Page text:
What’s so amazing about it?
Your brain changes itself from moment to moment to cope with and master the experiences of everyday life. Therapy takes advantage of this amazing ability of the brain—the ability to change itself.
And just like when you start to exercise, you burn more calories even when you are not working out, when therapy is working it is not only working when you are with your therapist. You are literally changing your brain in your everyday life.
How does this happen?
Each neuron in your brain is always receiving information from all the other neurons that connect to it. This information tells it whether or not to fire. The neuron “weighs” the cues to fire and those to not fire, and “decides” whether or not to fire. While this is happening, the neuron is also “learning,” by “noticing” which neurons tend to fire with it most often, and becoming more sensitive to those neurons.
For example, if water is flowing down a hill, at first it seems to flow all over the hill. Gradually the water gathers into larger and larger rivulets and streams. The brain works the same way.
As energy flows through the system (in the form of electricity) those neurons that tend to fire together become even more likely to fire together in the future. A pattern of neurons firing in the brain is self-reinforcing—the more it repeats the more it tends to repeat. And connections that are not used tend to fade away.
Why does this happen?
Whether social ecological, biological or mechanical, all systems follow the same law, called the Constructal Law. This law says that over time, systems tend to organize themselves so that energy can flow more freely. When it comes to human behavior, this means that, over time, behaviors and interactions will tend to become more automatic and to require less forethought—for better or for worse!
So if you want to change the pattern, you have to create new connections–a new channel for the energy to flow. By focusing thoughts, feelings, and behaviors in new ways the brain reshapes itself, and relationships reshape themselves.
Can you do this on your own?
Of course, you already do. You make changes in your own life every day. After all you are not the same person you were 10 years ago.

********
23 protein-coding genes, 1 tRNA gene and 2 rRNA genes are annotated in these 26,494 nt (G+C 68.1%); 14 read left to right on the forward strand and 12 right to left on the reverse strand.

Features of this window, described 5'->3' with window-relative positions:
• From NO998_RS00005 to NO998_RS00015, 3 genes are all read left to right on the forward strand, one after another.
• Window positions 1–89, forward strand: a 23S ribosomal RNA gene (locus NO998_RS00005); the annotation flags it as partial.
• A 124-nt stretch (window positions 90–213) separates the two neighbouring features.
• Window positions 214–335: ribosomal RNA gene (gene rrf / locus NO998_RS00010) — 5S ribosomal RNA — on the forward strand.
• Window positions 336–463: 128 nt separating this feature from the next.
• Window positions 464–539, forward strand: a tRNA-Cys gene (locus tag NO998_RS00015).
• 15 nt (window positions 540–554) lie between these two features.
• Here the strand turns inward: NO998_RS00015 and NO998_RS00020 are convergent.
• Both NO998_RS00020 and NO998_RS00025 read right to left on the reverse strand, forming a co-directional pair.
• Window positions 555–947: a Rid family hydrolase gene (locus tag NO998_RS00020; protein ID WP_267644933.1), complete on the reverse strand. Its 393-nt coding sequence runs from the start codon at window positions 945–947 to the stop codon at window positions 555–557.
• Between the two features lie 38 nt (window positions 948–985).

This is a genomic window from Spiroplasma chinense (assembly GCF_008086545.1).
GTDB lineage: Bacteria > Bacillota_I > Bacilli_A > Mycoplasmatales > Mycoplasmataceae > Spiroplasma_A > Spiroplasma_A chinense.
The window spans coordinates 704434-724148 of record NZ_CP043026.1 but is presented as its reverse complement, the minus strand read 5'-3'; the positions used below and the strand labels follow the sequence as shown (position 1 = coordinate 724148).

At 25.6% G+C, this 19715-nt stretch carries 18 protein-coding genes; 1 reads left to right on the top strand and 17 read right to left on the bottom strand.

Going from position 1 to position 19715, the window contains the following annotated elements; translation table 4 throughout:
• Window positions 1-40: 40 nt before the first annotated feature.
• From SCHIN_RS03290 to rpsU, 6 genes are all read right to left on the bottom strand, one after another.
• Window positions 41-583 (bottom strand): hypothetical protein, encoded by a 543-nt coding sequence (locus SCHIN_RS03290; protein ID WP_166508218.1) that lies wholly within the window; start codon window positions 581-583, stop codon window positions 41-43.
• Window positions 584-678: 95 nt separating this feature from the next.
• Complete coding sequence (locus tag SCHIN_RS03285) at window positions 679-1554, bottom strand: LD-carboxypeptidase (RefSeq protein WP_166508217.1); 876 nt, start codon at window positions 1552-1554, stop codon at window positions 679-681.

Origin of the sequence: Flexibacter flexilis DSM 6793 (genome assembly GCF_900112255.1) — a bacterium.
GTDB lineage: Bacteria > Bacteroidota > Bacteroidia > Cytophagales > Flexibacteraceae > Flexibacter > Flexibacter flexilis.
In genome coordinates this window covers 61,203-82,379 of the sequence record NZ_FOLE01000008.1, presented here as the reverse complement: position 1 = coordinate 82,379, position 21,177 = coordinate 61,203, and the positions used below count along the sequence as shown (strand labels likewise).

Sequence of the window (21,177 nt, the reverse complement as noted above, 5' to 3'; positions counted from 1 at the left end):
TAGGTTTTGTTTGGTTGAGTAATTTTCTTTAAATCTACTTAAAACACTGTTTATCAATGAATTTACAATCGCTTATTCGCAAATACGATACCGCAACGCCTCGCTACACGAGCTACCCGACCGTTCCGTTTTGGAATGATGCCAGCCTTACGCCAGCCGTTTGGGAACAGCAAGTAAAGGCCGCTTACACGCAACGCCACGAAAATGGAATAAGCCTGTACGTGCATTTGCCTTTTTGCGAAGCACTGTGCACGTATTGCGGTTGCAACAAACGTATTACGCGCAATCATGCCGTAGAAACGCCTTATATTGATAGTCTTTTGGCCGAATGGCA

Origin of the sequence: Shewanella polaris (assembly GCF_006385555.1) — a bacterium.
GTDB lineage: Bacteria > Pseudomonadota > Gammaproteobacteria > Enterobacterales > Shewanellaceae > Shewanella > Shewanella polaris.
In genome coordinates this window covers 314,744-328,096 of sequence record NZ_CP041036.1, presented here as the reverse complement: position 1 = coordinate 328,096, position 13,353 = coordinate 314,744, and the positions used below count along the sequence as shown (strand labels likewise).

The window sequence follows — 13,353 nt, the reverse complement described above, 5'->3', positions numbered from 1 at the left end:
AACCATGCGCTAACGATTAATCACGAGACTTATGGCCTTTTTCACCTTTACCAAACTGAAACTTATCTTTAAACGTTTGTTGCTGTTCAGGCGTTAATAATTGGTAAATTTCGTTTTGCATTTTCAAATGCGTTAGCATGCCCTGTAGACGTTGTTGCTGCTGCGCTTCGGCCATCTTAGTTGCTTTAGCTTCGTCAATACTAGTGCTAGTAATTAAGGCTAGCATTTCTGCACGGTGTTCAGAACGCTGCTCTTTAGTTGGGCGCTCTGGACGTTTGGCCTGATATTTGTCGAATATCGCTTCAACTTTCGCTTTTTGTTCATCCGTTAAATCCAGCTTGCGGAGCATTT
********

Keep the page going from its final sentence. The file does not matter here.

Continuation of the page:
The point is, even serious emotional and behavioral issues are almost never permanent. For example, if you are feeling seriously depressed, part of the problem is that it seems like nothing will ever get better. This is a false, but very powerful perception, and is part of what is called the “disease” of depression.
Likewise, difficult habits and patterns like addictions, family conflict, and out of control behaviors may seem like they require a miracle to change. But the real miracle is within you, and within your relationships themselves.
Families and other social groups act in many ways just like the brain of the individual. Each individual interaction is like the neuron firing, triggering other reactions around it, and recreating a larger pattern. A skillful therapist can help you to discover opportunities — points of ambiguity and openness to change. These are the confluences where a small change can have reverberating effects in many areas of your life.
Perhaps you will discover places where new channels may already be opening, and by redirecting energy they will deepen on their own—no shoveling required! Creating new and positive thought patterns, habits, and interactions can begin to crowd out or take away the power of negativity. Sometimes there is a “dam” that needs to be removed, or redesigned to better manage emotional overflow — we may need to examine our limiting beliefs about ourselves, or shore up our coping skills or social supports.
In short, the brain, like any living system, changes itself from moment to moment. Therapy can help direct and intensify this process to achieve a positive transformation in your life and relationships.